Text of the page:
When you are thinking about sending money abroad, an international money transfer provider is a great option. They can help you with the whole process, provide useful online tools and most importantly bank-beating exchange rates and low or zero fees.
This is the current AUD-DKK mid-market exchange rate. The Total Cost of each foreign transfer in the above table is calculated as the sum of all fees and the exchange rate margin, which is the difference between the provider's exchange rate and the mid-market AUD-DKK exchange rate.
Whenever you are interested in an exchange rate you are actually interested in two currencies due to the fact that the value of a currency must always be quoted in comparison to a second currency.
So it follows that if you are determining the best time to transact, in this case the AUD vs DKK, you should pay attention to both Australian Dollar and Danish Krone news and forecasts.
Following a flash crash in early January, which saw the Australian dollar briefly trade at a 10-year low of $0.674, the Aussie recovered to $0.73, but then, as it had done before the flash crash, it commenced with a slow and steady decline, and it was back at $0.705 in mid-March and was predicted to fall further.
In February, HSBC predicted a year-end AUD/USD rate of $0.66. In March, Westpac and JP Morgan were slightly more upbeat and argued for $0.68.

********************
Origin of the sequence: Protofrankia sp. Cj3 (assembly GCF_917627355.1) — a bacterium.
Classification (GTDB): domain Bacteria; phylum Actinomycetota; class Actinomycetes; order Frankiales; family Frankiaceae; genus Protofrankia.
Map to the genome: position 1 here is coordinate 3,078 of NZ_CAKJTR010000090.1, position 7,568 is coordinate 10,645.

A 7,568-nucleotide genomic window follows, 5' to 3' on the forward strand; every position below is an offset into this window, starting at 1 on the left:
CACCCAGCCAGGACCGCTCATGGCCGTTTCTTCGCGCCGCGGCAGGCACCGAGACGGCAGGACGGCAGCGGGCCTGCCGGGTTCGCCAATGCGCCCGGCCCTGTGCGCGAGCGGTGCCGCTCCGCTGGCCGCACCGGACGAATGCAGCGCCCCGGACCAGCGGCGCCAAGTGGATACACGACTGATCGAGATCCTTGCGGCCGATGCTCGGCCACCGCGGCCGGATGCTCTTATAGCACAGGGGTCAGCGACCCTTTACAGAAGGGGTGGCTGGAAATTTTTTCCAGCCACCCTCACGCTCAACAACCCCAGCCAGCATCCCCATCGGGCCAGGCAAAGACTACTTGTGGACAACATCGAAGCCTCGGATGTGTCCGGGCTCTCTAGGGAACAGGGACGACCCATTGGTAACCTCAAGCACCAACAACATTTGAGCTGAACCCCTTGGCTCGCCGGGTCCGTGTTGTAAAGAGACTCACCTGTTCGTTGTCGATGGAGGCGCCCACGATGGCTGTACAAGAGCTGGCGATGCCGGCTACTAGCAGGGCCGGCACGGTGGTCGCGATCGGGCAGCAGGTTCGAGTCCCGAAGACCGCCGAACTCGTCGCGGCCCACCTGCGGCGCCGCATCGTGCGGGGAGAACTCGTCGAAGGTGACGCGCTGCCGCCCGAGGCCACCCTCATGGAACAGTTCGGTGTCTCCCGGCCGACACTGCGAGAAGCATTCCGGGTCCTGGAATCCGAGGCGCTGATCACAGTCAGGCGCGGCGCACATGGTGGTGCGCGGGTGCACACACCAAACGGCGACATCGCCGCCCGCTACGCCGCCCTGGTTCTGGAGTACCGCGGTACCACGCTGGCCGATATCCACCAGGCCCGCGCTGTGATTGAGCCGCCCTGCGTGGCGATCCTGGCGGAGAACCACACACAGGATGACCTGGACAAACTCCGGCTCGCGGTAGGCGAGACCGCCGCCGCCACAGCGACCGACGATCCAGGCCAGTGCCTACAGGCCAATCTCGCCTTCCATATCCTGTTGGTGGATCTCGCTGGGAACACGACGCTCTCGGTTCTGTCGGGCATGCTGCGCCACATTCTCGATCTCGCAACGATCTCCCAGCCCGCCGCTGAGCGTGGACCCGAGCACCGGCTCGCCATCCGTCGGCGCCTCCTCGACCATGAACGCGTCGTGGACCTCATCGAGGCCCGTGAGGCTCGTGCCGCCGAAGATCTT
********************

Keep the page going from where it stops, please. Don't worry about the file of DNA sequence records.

Fuelling lower exchange rate forecasts is the Australian economic story, for which major themes include a housing market slump, Chinese growth and the US-China trade spat. The RBA slashed growth forecasts in February and markets are now pricing in 1-2 interest rate cuts this year.
Another Aussie exchange rate worth mentioning is AUD/GBP, which sank in mid-March to its lowest level in nearly 3 years, at just £0.53. The Australian dollar has been unable to compete with the pound of late, since the latter benefits every time the British government fails to make a decision on how to deliver Brexit (every time Brexit appears less likely or to be delayed).
13-February-19: 2018 was a mixed year for the Danish krone. A 4.5 percent loss versus the US dollar was offset by a near-6 percent gain versus the Australian dollar and small gains against other majors.
Since November, the krone has traded along a channel between kr6.5 and kr6.65 per USD, showing remarkable stability. It was, however, quoted within the weakest third of this range at kr6.61 at the time of writing; the krone was down 1.5 percent year-to-date.
At the time of writing, the krone was 2.5 percent weaker on the year against the pound, at kr8.45. Most price action since September has been between kr8.23 and kr8.63.
Like the euro against which it is pegged, the krone is understandably under pressure in early 2019 ahead of Brexit and from increasing Europe-wide recession risks — Italy slid into recession in February and Germany barely escaped one in the October-December period.
The main krone-supporting factor this year would be an interest rate hike by the ECB, although this is up in the air considering the aforementioned risks. Any ECB hike would be followed by action from Denmark’s Nationalbank so that the krone-euro peg could be maintained.
Forecasts: Implied USD/DKK forecasts from BMO Capital Markets are for a rate of kr6.71 by the end of April. Experts at Natwest predicted GBP/DKK at kr8.78 in mid-year.